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673 [617]

MarginaliaHist. tripartita lib. 4 Cap. 6.Truthe it is, that the Byshoppes of the Orient, for debates in matters of the faythe, amonges theim selues made sutes to the Byshop of Rome, but that was not for the superioritie of iurisdiction vpon them, but because thei were greatly deuided. And those countreis as well Byshoppes as others muche infected with the heresies of the Arrians 

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An anti-Trinitarian sect condemned at Nicaea. Arians believed that the Father, Son and Holy Spirit were not of the same substance.

, whereof the Weste was in a maner cleare. And among the Orientes none were counted indifferent to decyde those matters, but were all suspecte of affection for one cause or other: wherefore they desyred the opinions of the Byshoppes of the West, as indifferent, vntangled with affections of any of those partes, and incorrupted with any of the Arrians, as apeareth by the Epistles of saynt Basill, wrytten in all theyr names for the sayde purpose. In the whiche also it is especially to be noted that their sute was not to the byshoppe of Rome syngularly, or by name: but as the tytles do shewe, to the whole congregacion of byshoppes of Italy, and Fraunce, or of the whole Weste, and sometyme preferryng the Frenche byshoppes saying, Gallis, & Italis, and neuer namyng the Romaynes. Marginaliaprisci partres primacum Ro. ecclæ ignorabāt. And for a cleare profe that the auncient fathers knewe not thys primacie of one aboue all, we neede none other testimonie, but their determination in the councell of Nyce, that Alexandria and Antiochia, and vniuersally of other primates, should haue the whole gouernaunce of theyr consyne countries, lykewyse as the byshop of Rome had of his Suburbicans. And this determination proueth also, that your three Scriptures ment nothyng lesse, then this primacie ouer al. For God forbidde that we shoulde suspecte that counsell as ignoraunt of those playne Scriptures, to the whiche sythe that tyme all Christendome hath leaned, as the anker of our fayth. And yf you lyke to reade the auncient ecclesiasticall histories, there you may see, that Athanasius and other Patriarkes dyd execute that primacie, as in makyng, cōsecratyng and orderyng of churches, Byshoppes and clerkes in theyr coūtreis East and South, as the byshoppes of Rome in that tyme did in the West and North. And if ye would yet any thing obiect against any of these wytnes, then for to eschewe contention, and for a finall conclusion, let the byshop of Rome stande to his owne cōfession made many yeares past by his predecessoure Agatho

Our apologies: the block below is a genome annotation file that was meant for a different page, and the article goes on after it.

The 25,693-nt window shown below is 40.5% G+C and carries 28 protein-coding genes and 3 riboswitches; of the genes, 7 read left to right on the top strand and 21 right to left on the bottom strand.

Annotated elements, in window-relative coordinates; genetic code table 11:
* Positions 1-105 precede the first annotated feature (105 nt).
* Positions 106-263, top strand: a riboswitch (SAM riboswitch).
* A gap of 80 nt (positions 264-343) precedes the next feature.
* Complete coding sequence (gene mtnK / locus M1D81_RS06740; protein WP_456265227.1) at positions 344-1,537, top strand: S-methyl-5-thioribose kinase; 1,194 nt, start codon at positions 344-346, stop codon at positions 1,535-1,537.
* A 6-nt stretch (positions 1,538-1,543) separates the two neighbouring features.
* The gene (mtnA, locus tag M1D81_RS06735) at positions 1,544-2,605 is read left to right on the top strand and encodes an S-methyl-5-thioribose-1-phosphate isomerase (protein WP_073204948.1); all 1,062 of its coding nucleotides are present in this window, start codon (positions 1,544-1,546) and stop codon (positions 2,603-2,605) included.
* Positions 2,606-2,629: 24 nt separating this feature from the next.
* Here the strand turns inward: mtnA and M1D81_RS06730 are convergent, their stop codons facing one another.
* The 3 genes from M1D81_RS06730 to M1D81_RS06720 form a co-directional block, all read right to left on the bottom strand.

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The bishops refer here to Pope St Agatho of the late seventh century and to his epistles to emperors Constantine, Heraclius and Tiberius, wherein Roman supremacy was supposedly denied. These letters can be found in Agatho, 'S Agathonis Papae Epistolae', in Patrologiae cursus completus: series Latina, 221 vols., ed. by J P Migne (Paris, 1844-1903), lxxxvii, pp.1161-1260.

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, to the Emperour Constantine, Heraclius, and Tiberius, in his Epistle wrytten to them in his name, and in the name of all the Synodes whiche he thought to be vnder the sea Apostolyke, wherin sone after the beginning of the espistle, he comprehēded thē al vnder the name of the byshops dwelling in the North & West partes of theyr Empyre, So that there in his own epistle, he cōfesseth all his subiectes or obedienciaries, to be only of the north & west: & so appeareth euidētly by his owne confession, that neither by gods lawe nor mans lawe he had to do with any persone of the east or the south. And this his hyghe soueraignitie ouer all chalēged, as you & others say, by scripture, as by his own confession quayled & brought to a litle and straighte angle. And this Agatho, was not a man vnlearned, as appeareth by the actes of the vj. synode Constantinopolitane in the iiij. acte, wherin is written at large, & expressed the said epistle & confession. And afore the primacie of Peter, which aunciētdoctors speake of, that was only in preachynge and teaching the faith of Christ, which he first among all the Apostles, & first of all mortall mē, did expresse with his mouth. MarginaliaPrimatus Petro nō habet successores. That primacie did so adhere to his own persone, that it was neuer deriued neither to any successour, nor to other Apostle, but chiefly to himselfe: for all other professing after the same, spake it after him, who had professed it before. MarginaliaApoc. xxi. Moreouer all the Apostles, as S. Iohn sayth, be fundamēts in the heauenly Ierusalem, & not Peter only. Moreouer Ciprian affirmeth, as is aforesaid, that al the Apostles were of equall dignitie & power, which all auncient autours likewyse do affirme. For Christ gaue